Tangle Ridge

Elevation: 3000 m
Elevation Gain: 1100 m
Tangle Ridge was named by Mary Schaffer in 1907 as a result of the difficulties that many early parties encountered while attempting to descend Tangle Creek to the north. Despite the name, the ascent of the ridge itself is straightforward and, almost entirely, above the tree line making it an ideal location from which to take in the views of the surrounding icefields.
My Ascents:
August 4 2013, August 4 2011, September 18 2010.

After a long birthday outing up Sunwapta Peak with Brianne the day prior, the plan was to enjoy a slightly smaller outing up Tangle Ridge with my parents to celebrate Gord’s 65th birthday. I woke up before the rest of the family and was discouraged to see that our base camp for the night (the Beauty Creek hostel) was surrounded by thick fog. After making our lunch, everyone else was still asleep and I was getting bored so I decided to take my car for a quick scouting trip up to the Columbia Icefields (15 km from the hostel) to check on the weather up there. I was ecstatic to find that the clouds were low-lying and that the skies above the Columbia Icefields were blue and clear! When I returned to the hostel, I found Brianne and my parents wondering where the hell I was! With my condition update in hand, we set out to make our way up one of the finest viewpoints in the Rockies. Brianne’s legs may have been a “little” sore from the previous day (1735 vertical meters) but fortunately for me she’s tough and soldiered through the pain!

Clear skies over the Columbia Icefields on my “scouting trip”! While this photo was taken, everyone else was still asleep 15 km away in the fog. They were somewhat concerned when they woke up and my car was gone!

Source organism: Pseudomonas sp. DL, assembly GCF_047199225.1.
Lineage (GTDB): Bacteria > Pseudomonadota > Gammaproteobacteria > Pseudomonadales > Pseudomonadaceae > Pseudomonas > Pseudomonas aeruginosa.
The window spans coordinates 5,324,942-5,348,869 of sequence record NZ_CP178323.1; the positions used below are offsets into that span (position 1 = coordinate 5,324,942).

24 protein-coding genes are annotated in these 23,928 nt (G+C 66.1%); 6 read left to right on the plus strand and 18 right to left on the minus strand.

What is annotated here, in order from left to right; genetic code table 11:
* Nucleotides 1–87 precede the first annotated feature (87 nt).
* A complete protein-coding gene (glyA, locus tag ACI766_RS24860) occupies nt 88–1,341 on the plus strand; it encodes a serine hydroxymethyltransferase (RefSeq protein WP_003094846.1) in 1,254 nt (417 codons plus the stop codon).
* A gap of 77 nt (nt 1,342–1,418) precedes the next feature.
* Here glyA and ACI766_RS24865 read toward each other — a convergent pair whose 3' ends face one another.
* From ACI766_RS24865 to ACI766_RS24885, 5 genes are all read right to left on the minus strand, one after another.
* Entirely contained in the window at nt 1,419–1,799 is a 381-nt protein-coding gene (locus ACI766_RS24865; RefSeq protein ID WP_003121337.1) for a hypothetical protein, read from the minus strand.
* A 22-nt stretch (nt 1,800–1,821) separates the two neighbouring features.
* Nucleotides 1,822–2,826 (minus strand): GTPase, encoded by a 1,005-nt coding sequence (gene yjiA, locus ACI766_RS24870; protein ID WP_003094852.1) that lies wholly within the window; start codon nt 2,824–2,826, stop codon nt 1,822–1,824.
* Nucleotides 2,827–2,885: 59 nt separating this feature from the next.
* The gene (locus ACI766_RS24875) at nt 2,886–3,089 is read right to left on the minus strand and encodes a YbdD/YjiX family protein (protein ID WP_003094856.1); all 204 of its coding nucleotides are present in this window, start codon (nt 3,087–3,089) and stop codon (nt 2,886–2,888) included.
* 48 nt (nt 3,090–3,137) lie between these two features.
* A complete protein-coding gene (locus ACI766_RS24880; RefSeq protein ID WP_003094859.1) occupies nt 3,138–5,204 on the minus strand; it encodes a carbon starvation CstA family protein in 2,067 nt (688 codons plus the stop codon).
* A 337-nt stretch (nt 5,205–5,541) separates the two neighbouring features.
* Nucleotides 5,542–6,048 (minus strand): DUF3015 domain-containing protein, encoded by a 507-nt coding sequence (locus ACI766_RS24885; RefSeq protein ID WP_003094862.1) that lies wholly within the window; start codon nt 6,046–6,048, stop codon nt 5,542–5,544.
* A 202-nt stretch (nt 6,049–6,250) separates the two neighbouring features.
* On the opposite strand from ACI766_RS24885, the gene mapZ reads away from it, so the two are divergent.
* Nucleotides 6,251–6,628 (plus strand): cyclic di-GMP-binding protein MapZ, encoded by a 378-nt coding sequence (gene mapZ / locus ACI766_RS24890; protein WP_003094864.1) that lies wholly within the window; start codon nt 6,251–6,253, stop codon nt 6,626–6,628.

Early views of Mounts Athabasca and Andromeda beyond a hillside full of Indian Paintbrushes on the 30 minute approach hike from Tangle Falls.

Crossing Tangle Creek 30 minutes into the hike. The creek is quite small and there are obvious cairns on the opposite bank where the correct crossing is.

As the trees thin on ascent, the views become progressively more spectacular! The Kitchener (left) and Stutfield (right) Glaciers really steal the show.

My mom enjoying the views and her new “stylish” hat.

It’s important to always stop and take the time to “smell the flowers” (although they’re not roses). These stops are especially helpful if your legs are killing you from the previous day’s endeavor!

Although Brianne’s legs were hurting and she started slow, she put on the afterburners once we were above the trees and back on scree (the deployment of the afterburners also, coincidentally, occurred shortly after she treated herself to a couple of Advils). From this point on, there was no keeping up with her! The small speck on the ridge ahead is Gord (who was also racing to the top to give himself more time to take 1 million photos). Brianne actually managed to catch up to him by the summit while my mom and I were left in her dust!

When my mom and I finally did summit, this is what we found. Looks like a country club for Goats at 3000 m elevation!